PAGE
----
WRITING comedy is a rare skill and one I have mastered completely, as my speech about Labour and Gary Lineker proved. Follow my advice and you’ll be writing for Friends before you know it!
A good joke leads the audience down one path, then BAM! You hit them with a surprising punchline. After my lengthy, confused analogy about Labour being a football team, Tory MPs kept coming up to me and saying: ‘I can’t f**king believe you just did that.’ See? Surprise. Works every time.
I did my routine just days after Gary Lineker criticised our immigration policy. It worked so well because I’d got my finger on the pulse of popular culture. In my next speech I’m going to compare myself to Lara Croft. Don’t worry if you don’t know who she is, young people will. They’re always ‘gaming it’ on their PlayBox 390s.
Withnail and I, Four Weddings and a Funeral, The Graduate – they all masterfully switch between comedy and tragedy. As did my speech, going from hilarity to a heartfelt plea for our nation. ‘The country needs people that put in the hard work, take tough decisions, grip a problem and work out how to solve it,’ I said. Angela Rayner actually started crying helplessly at this point, with many more MPs on both sides of the House gripped by thoughtful silence.
Skilfully use swearing
Experienced comedy writers use swearing for shock value and emphasis. Back in 2014 I inserted ‘cock’ into a speech as many times as possible as an in-joke for my old Royal Navy cronies and they loved it. Actually, ‘inserting cock as many times as possible’ sounds jolly rude too! That’s hilarious! I’m writing that down.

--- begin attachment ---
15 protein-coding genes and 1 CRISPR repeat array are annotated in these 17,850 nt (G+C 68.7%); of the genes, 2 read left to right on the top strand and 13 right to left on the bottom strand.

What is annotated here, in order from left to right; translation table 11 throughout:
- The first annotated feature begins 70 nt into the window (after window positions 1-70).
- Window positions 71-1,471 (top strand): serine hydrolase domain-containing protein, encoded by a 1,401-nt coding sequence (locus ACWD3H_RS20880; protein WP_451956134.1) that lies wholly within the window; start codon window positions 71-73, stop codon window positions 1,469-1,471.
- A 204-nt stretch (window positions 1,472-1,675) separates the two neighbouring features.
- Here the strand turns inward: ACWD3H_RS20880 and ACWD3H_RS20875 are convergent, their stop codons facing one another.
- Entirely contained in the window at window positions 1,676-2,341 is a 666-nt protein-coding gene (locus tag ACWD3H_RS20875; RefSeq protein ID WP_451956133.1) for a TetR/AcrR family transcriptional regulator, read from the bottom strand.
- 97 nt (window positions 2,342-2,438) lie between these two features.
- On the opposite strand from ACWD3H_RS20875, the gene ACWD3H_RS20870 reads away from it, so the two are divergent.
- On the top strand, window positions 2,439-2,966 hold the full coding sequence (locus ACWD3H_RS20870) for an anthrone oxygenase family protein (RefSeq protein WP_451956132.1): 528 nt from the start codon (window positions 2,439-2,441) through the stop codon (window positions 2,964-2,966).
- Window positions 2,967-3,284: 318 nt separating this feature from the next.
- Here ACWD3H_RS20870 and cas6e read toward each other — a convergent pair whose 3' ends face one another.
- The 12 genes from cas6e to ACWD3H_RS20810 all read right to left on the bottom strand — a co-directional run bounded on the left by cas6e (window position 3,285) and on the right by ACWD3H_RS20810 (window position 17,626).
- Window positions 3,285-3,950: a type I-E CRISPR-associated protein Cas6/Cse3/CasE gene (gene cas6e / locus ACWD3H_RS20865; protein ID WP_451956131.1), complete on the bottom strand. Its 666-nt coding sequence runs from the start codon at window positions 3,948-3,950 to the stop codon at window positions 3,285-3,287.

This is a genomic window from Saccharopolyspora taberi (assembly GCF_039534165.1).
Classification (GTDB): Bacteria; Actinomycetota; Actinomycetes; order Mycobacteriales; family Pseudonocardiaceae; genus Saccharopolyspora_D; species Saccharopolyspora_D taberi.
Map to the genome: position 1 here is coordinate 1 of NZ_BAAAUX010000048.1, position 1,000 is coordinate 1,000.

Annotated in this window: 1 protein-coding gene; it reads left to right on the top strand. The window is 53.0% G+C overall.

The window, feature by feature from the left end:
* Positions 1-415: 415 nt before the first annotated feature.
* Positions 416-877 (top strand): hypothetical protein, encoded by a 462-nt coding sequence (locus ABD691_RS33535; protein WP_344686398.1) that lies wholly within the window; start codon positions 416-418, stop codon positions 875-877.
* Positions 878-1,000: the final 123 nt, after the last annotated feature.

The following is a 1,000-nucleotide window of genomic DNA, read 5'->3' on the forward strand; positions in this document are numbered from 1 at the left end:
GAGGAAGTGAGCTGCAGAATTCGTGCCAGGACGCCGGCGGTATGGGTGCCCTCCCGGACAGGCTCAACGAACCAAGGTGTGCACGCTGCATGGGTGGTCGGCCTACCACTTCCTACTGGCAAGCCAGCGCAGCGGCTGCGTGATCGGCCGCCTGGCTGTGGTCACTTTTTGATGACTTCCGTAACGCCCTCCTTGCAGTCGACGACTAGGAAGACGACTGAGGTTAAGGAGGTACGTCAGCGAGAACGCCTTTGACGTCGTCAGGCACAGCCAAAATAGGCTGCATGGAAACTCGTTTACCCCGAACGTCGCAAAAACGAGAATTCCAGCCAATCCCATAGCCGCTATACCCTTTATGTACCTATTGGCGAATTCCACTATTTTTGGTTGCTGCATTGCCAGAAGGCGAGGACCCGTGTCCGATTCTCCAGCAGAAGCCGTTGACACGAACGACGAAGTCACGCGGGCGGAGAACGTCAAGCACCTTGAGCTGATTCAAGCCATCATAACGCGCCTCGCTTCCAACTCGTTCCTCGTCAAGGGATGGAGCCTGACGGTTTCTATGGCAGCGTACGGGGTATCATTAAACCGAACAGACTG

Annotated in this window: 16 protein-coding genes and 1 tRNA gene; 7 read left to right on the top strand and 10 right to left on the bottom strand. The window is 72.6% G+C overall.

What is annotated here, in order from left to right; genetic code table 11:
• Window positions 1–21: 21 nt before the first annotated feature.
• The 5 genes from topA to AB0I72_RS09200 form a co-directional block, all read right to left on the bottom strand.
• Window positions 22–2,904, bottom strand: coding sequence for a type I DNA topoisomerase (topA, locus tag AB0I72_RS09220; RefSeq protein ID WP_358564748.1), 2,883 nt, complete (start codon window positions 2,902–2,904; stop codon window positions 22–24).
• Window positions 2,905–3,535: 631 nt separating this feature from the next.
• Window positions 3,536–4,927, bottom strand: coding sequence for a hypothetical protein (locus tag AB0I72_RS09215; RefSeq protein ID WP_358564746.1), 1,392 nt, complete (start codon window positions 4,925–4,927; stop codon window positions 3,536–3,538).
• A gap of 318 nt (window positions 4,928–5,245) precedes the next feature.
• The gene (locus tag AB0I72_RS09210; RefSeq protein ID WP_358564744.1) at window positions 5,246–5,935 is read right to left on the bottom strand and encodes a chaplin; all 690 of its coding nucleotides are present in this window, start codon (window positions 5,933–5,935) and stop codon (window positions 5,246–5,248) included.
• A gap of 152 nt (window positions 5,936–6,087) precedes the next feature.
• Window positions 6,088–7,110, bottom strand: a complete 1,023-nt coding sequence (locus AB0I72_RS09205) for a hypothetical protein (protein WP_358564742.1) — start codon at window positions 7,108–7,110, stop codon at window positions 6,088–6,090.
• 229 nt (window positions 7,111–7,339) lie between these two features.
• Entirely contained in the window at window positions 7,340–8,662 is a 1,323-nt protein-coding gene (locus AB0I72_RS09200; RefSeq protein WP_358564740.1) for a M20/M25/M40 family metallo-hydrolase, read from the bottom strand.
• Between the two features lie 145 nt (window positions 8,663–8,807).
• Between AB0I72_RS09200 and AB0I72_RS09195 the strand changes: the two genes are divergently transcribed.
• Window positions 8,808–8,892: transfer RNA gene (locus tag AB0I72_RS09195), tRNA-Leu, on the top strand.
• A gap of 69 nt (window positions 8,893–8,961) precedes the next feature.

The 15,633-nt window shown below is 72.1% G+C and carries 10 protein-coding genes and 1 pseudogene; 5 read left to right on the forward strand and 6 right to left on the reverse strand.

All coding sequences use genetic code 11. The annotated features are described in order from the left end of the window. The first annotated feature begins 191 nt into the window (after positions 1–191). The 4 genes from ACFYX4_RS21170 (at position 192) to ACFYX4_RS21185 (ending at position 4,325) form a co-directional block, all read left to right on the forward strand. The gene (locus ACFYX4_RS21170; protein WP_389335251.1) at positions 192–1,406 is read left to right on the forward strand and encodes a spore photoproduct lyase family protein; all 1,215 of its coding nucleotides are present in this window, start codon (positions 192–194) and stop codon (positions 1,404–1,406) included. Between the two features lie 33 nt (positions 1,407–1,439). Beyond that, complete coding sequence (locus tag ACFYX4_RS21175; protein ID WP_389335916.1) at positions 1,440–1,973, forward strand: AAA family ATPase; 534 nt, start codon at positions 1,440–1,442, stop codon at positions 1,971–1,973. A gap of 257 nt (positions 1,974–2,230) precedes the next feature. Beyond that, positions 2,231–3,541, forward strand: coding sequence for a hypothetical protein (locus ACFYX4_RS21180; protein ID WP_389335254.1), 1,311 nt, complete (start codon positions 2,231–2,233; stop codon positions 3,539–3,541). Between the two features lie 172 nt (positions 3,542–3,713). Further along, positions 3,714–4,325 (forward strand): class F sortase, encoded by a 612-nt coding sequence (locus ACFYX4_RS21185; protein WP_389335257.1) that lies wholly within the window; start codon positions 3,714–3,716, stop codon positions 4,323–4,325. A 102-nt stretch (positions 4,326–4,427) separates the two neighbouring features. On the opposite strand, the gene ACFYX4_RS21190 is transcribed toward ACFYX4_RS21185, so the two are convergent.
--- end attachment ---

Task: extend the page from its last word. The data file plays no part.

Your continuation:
Learn from the greats of comedy
‘Every prime minister needs a Willie,’ was Margaret Thatcher’s classic gag, to which I added ‘A woman like me doesn’t have one’ to score a few cheap political points on transgender issues. Any comedian will tell you it’s fine to borrow other people’s material. The true greats of comedy – Jim Davidson, James Corden, Joe Pasquale – do it all the time.
Understand metaphor and simile
An apt comparison can bring the house down, so have metaphors and similes in your comedy armoury. My line about Labour being a ‘party of goal hangers’ who want to ‘take an easy shot’ really nailed it. The audience definitely wasn’t just sitting there in baffled silence, they were savouring my wit. If I ever leave politics I’ll probably get a job on Frasier. They love clever humour.
Endless knob gags
One of my routines is about Royal Navy training for taking care of your penis and testicles in harsh conditions. If I seem a bit obsessed with penis humour, all I can say is that’s just me – I can’t get enough cock! No but seriously, I love gigging here in the Commons, next to Big Ben – and they don’t call him ‘Big’ because of the size of his clockface, know what I mean, ladies? Thank you, thank you, you’ve been a great audience. Goodnight!